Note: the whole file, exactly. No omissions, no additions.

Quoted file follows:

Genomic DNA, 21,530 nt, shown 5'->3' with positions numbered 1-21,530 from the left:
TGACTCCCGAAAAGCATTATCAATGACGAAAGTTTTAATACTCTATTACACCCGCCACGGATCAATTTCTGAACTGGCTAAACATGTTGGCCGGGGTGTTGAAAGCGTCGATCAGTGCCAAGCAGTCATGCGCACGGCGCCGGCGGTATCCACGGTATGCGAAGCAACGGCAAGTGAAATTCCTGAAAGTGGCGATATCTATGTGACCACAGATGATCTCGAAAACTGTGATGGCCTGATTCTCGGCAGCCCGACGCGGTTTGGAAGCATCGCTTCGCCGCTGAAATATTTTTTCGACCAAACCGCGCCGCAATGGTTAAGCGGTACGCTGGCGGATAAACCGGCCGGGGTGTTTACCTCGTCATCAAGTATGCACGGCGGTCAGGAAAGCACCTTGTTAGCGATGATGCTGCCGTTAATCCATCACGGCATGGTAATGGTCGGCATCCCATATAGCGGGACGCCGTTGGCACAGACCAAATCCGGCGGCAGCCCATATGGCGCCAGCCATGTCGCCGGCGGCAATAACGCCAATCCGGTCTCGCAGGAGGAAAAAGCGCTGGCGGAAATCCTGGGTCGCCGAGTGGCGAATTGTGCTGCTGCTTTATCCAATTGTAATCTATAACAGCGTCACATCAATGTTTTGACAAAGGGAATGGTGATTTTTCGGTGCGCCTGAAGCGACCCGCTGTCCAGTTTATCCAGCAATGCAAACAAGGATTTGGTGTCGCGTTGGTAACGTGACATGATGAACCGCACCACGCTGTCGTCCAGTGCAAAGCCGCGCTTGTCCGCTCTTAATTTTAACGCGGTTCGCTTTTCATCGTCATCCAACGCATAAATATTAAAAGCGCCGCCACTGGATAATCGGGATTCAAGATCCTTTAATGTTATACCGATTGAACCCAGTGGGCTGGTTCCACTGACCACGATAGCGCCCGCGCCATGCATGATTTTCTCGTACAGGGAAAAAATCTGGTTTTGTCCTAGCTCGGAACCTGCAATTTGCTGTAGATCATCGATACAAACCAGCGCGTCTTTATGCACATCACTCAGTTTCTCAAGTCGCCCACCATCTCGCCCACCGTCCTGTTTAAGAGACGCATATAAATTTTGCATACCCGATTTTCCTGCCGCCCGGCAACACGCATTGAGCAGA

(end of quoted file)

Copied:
Genomic DNA, 21,530 nt, shown 5'->3' with positions numbered 1-21,530 from the left:
TGACTCCCGAAAAGCATTATCAATGACGAAAGTTTTAATACTCTATTACACCCGCCACGGATCAATTTCTGAACTGGCTAAACATGTTGGCCGGGGTGTTGAAAGCGTCGATCAGTGCCAAGCAGTCATGCGCACGGCGCCGGCGGTATCCACGGTATGCGAAGCAACGGCAAGTGAAATTCCTGAAAGTGGCGATATCTATGTGACCACAGATGATCTCGAAAACTGTGATGGCCTGATTCTCGGCAGCCCGACGCGGTTTGGAAGCATCGCTTCGCCGCTGAAATATTTTTTCGACCAAACCGCGCCGCAATGGTTAAGCGGTACGCTGGCGGATAAACCGGCCGGGGTGTTTACCTCGTCATCAAGTATGCACGGCGGTCAGGAAAGCACCTTGTTAGCGATGATGCTGCCGTTAATCCATCACGGCATGGTAATGGTCGGCATCCCATATAGCGGGACGCCGTTGGCACAGACCAAATCCGGCGGCAGCCCATATGGCGCCAGCCATGTCGCCGGCGGCAATAACGCCAATCCGGTCTCGCAGGAGGAAAAAGCGCTGGCGGAAATCCTGGGTCGCCGAGTGGCGAATTGTGCTGCTGCTTTATCCAATTGTAATCTATAACAGCGTCACATCAATGTTTTGACAAAGGGAATGGTGATTTTTCGGTGCGCCTGAAGCGACCCGCTGTCCAGTTTATCCAGCAATGCAAACAAGGATTTGGTGTCGCGTTGGTAACGTGACATGATGAACCGCACCACGCTGTCGTCCAGTGCAAAGCCGCGCTTGTCCGCTCTTAATTTTAACGCGGTTCGCTTTTCATCGTCATCCAACGCATAAATATTAAAAGCGCCGCCACTGGATAATCGGGATTCAAGATCCTTTAATGTTATACCGATTGAACCCAGTGGGCTGGTTCCACTGACCACGATAGCGCCCGCGCCATGCATGATTTTCTCGTACAGGGAAAAAATCTGGTTTTGTCCTAGCTCGGAACCTGCAATTTGCTGTAGATCATCGATACAAACCAGCGCGTCTTTATGCACATCACTCAGTTTCTCAAGTCGCCCACCATCTCGCCCACCGTCCTGTTTAAGAGACGCATATAAATTTTGCATACCCGATTTTCCTGCCGCCCGGCAACACGCATTGAGCAGA